From our Southeast Asia Collection, a stunning and large martaban-type lacquer jar from the famed U Aung Myint workshop in Myinkaba Village, Pagan Burma (Myanmar), from which the British Museum has commissioned pieces for display in London. See Isaacs and Burton, Visions from the Golden Land, Burma and the Art of Lacquer page 222-223. We had the honor, privilege, and education of watching artisans in this famous lacquer workshop creating modern masterpieces in the yun style, an extremely labor intensive craft where pieces literally take months to finish. This particular piece is quite obviously a very similar offshoot of the stunning and now famous folding screen that is depicted in Isaacs' and Burton's book on page 222-223, utilizing the exact same palette and general design motif of buddhas in different mudras, flocked by adorants. For those interested in the lacquerware making process (it is fascinating), rather than just replicating and paraphrasing passages from already published texts, we think it best to refer you to our reading list, which has several books on Burmese lacquer that have very informative descriptions of the various processes and techniques.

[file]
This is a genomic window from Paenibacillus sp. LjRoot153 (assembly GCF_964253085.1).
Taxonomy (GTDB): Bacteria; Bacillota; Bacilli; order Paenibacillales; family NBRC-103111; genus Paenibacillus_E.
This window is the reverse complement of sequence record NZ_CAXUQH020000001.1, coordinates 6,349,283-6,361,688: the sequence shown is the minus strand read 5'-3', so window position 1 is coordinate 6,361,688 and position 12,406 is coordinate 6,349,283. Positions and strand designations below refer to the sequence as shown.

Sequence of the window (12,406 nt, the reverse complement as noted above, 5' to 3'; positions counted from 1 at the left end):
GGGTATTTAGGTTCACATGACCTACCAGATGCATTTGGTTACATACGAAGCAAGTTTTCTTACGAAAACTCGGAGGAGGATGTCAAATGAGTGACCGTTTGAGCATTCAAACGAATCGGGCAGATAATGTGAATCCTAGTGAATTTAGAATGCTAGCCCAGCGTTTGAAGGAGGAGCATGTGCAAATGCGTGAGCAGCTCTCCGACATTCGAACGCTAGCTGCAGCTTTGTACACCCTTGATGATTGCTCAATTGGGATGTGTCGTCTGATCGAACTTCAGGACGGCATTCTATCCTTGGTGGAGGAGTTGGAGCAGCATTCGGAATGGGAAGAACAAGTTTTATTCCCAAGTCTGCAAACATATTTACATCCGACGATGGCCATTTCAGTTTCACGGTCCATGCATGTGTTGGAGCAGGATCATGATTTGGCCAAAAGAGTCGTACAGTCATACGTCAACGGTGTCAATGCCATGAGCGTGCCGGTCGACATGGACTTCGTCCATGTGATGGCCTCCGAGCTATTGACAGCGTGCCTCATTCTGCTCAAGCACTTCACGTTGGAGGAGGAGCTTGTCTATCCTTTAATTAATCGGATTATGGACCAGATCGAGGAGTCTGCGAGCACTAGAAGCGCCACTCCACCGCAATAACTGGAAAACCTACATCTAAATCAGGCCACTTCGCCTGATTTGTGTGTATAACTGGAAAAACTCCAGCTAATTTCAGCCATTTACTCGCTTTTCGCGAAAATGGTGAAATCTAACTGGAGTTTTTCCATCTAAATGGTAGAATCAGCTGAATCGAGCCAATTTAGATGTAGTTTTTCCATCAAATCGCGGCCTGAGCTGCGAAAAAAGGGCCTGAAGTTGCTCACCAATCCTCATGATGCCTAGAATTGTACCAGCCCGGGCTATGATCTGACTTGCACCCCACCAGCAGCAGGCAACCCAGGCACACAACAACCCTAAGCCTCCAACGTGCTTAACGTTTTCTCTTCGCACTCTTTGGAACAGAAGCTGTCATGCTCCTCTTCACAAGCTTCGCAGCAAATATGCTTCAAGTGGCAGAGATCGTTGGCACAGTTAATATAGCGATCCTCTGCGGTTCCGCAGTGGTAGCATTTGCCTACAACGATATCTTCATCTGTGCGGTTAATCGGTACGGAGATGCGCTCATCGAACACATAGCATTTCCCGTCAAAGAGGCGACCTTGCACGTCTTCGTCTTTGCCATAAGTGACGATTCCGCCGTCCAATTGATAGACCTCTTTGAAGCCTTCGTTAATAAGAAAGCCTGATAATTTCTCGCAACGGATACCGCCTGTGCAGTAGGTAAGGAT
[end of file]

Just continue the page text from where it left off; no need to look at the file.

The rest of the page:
This current piece is done in the yun style in a 4 color scheme of burnt-orange, black, green, and a pale yellow or straw color. As afficionados of Burmese lacquerware know, the more colors, the more time consuming the piece, as each color must go thru its own separate application and drying cycle. There are many Burmese-style imitations these days coming from China and Thailand, with painted enamel designs being passed off as lacquerware to the unwary.....For those who understand the tedious intricacies of genuine Burmese lacquer production, there is no comparison. This is a genuine and superior quality Burmese lacquerware item sourced directly from one of the best and now relatively famous (thanks to the British Museum) modern practitioners of this ancient craft.
Size and Condition: A sizeable piece at 15 3/4 inches tall, 14 inches wide. There is some deterioration/cracking of the lacquer at the mouthrim, probably caused by the vast comparative temperature differences between the Burmese climate, and where we have stored this jar at various times in the States. While normally an unfortunate occurrence to have some lacquer cracking, in this instance, it provides an unusual opportunity to take a glimpse into the construction of the body of this vessel, as it is made of coiled bamboo and not wood....Again, another very highly labor intensive practice, and used in only the best pieces.